Increasing frequencies and changing characteristics of heavy precipitation events threatening infrastructure in Europe under climate change
Abstract. The effect of climate change on potentially infrastructure-damaging heavy precipitation events in Europe is investigated in an ensemble of regional climate simulations conducted at a horizontal resolution of 12 km. Based on legislation and stakeholder interviews the 10-year return period is used as a threshold for the detection of relevant events.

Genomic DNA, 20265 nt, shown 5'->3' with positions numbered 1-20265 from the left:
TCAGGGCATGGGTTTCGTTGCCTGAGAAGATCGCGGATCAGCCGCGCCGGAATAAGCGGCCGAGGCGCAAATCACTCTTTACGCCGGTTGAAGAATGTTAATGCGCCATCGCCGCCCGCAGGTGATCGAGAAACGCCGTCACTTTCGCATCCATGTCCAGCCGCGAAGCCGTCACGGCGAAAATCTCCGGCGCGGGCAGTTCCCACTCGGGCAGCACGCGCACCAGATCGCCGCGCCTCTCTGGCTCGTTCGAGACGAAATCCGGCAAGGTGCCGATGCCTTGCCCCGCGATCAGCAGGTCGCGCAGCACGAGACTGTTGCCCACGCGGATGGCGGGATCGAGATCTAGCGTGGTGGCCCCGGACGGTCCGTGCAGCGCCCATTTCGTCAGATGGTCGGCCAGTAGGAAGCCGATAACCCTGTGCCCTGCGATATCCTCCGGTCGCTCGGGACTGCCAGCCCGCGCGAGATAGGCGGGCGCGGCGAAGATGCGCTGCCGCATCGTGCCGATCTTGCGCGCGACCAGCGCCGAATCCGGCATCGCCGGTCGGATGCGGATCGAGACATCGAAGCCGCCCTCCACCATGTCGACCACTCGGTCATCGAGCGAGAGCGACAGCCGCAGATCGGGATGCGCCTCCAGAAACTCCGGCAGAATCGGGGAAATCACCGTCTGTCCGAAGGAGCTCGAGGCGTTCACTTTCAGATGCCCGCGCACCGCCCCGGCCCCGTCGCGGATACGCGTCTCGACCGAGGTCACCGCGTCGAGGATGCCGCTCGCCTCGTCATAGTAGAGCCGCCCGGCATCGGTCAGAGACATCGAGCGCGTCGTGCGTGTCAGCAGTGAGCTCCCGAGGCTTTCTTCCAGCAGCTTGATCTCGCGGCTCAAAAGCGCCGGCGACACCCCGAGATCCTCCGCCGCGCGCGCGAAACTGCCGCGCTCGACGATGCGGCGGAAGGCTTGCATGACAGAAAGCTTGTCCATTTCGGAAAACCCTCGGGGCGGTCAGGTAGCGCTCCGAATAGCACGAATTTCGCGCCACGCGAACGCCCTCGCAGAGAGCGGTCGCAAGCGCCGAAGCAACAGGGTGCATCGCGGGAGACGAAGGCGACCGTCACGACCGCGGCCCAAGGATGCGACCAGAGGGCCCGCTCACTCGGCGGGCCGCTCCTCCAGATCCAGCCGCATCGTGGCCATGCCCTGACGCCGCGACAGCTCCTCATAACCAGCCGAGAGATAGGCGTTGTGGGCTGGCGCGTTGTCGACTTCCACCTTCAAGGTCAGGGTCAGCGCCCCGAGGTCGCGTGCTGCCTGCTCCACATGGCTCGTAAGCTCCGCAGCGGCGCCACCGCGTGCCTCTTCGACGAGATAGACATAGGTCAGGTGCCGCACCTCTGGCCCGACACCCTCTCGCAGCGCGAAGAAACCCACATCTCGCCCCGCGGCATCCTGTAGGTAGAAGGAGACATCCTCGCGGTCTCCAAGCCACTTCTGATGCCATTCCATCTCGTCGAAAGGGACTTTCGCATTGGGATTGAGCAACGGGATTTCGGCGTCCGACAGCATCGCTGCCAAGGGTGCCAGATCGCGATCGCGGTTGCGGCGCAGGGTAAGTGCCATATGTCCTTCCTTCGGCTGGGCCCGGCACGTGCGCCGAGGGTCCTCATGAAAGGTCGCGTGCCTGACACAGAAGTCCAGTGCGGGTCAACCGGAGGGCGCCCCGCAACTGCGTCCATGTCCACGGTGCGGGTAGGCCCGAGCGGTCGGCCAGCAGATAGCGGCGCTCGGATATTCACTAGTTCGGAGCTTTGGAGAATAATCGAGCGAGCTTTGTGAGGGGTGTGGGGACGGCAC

A novel technique for the identification of heavy precipitation events is introduced. It records not only event frequency but also event size, duration and severity (a measure taking duration, size and rain amount into account) as these parameters determine the potential consequences of the event. Over most of Europe the frequency of relevant heavy precipitation events is predicted to increase with increasing greenhouse gas concentrations. The number of daily and multi-day events increases at a lower rate than the number of sub-daily events. The event size is predicted to increase in the future over many European regions, especially for sub-daily events. Moreover, the most severe events were detected in the projection period. The predicted changes in frequency, size and intensity of events may increase the risk for infrastructure damages. The climate change simulations do not show changes in event duration.